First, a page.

Elena is able to think she is open-minded and not racist because she “doesn’t see race” which is another common completely unhelpful thing white people say.  By not “seeing race,” Elena and the rich couple aren’t being good and charitable; they’re destroying part of the child’s identity. Whether you see race or not, it’s there. The question is whether the present diversity is recognized and celebrated rather than ignored, like a dirty little secret no one talks about. Elena is able to pat herself on the back for this and think she has no problem with race when it’s clear she does—she has a problem with anything that doesn’t follow the rules and highlights difference.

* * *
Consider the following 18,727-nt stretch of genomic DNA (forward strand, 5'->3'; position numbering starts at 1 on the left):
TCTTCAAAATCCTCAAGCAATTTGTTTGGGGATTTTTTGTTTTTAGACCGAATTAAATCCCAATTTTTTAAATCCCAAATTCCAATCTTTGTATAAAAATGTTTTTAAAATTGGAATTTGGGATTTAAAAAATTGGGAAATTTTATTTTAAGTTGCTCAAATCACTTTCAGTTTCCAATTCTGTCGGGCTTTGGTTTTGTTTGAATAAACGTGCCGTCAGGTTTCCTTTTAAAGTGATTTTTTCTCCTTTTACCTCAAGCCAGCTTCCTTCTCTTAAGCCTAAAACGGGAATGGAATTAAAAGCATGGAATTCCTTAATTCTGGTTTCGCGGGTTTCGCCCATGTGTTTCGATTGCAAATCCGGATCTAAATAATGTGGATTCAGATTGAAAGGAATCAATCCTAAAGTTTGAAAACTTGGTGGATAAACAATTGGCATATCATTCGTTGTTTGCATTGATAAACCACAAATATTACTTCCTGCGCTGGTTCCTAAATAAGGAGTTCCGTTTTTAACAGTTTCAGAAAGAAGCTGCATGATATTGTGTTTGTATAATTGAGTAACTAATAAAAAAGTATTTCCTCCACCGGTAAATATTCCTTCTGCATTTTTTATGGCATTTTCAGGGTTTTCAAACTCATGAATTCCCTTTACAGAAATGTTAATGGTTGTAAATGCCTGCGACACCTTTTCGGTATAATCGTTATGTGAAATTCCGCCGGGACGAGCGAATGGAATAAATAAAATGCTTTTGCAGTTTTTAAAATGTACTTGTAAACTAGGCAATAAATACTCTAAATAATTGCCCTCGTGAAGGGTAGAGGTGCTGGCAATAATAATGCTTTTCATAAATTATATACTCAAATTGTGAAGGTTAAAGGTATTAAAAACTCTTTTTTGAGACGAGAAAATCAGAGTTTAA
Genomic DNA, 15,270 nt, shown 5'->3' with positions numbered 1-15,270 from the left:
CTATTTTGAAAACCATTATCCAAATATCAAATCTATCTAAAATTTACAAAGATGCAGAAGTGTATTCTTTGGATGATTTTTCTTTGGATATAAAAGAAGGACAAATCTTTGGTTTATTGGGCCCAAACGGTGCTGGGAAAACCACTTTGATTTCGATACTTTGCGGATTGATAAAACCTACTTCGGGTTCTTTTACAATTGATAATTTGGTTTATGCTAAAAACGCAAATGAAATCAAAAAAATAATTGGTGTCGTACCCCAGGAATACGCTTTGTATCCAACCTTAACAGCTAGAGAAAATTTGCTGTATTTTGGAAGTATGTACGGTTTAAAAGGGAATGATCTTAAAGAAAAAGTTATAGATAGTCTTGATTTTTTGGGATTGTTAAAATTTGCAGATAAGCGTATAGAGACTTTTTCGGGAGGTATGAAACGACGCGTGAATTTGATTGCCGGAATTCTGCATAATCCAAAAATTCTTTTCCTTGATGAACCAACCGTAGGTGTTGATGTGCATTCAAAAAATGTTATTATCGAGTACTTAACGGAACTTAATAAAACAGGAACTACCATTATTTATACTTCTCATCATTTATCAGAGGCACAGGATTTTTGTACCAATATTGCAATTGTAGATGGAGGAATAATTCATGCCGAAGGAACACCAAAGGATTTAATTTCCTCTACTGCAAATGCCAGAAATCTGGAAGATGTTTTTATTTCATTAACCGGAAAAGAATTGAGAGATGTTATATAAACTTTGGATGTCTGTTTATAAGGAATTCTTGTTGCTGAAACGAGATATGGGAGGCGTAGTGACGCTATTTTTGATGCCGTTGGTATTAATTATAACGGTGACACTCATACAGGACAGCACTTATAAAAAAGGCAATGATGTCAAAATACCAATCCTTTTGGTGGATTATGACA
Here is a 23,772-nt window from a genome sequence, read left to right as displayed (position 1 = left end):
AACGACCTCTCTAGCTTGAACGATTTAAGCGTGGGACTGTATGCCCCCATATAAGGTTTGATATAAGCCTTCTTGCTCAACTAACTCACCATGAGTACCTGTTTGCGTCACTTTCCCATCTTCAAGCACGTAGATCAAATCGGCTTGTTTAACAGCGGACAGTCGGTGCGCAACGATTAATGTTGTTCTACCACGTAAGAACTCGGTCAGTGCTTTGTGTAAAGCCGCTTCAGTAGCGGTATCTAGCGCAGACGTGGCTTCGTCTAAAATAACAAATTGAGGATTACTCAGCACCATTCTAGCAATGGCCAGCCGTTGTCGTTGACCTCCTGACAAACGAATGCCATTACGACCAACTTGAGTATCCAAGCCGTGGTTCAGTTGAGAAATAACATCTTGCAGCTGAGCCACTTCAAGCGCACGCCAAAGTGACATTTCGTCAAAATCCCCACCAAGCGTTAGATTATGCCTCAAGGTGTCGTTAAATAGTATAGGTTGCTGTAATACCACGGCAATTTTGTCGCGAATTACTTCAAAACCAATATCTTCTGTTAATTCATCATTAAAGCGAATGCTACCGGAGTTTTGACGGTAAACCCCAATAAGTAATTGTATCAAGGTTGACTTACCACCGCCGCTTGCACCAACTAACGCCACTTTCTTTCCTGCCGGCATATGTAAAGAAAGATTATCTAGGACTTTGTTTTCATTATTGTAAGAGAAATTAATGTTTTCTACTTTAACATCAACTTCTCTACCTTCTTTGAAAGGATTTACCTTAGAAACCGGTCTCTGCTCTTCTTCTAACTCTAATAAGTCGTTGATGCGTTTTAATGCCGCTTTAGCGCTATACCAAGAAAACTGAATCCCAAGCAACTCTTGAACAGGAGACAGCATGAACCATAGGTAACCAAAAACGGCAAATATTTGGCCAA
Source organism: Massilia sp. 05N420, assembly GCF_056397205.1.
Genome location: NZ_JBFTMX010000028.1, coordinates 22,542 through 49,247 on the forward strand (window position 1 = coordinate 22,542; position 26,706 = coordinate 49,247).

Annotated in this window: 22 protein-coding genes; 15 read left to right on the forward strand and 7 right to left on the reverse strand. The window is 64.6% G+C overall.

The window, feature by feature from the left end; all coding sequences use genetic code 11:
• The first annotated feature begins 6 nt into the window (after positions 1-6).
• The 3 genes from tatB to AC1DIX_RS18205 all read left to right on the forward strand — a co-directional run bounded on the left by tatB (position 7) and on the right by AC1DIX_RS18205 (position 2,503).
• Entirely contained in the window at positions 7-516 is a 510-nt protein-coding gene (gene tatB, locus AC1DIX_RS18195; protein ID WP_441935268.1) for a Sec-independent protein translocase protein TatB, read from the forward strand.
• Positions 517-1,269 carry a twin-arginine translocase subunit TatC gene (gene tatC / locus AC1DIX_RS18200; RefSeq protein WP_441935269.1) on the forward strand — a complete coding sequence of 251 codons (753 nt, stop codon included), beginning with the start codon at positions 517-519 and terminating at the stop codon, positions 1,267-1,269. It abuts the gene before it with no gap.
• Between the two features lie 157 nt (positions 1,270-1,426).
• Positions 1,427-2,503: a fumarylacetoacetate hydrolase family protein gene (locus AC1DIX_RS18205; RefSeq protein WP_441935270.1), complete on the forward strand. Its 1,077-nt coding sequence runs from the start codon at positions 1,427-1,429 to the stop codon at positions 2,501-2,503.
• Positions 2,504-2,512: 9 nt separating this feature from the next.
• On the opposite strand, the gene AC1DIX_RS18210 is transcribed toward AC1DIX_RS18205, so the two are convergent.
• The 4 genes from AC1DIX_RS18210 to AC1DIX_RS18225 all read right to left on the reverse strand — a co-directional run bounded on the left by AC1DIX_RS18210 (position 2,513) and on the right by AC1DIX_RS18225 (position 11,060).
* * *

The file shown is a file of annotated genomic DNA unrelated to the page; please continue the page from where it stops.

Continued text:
Shaker Heights itself also can’t have a problem with race since the town officially embraced integration, refused to allow racial covenants, and prevented white flight. Yet, even for all of this, we’re still told that Bebe’s lawyer was one of two Asians in his class and was expected to marry her by all his classmates since they “match.” While Ng’ first novel (set in the 70s) had more overt anti-Asian racism, Little Fires Everywhere features the microaggressions and assumptions still present today. While the tiki torches of Charlottesville have demonstrated that overt racism is clearly still alive and well, books like Little Fires Everywhere show us what “benevolent racism” still looks like in most places, even the most perfect of places.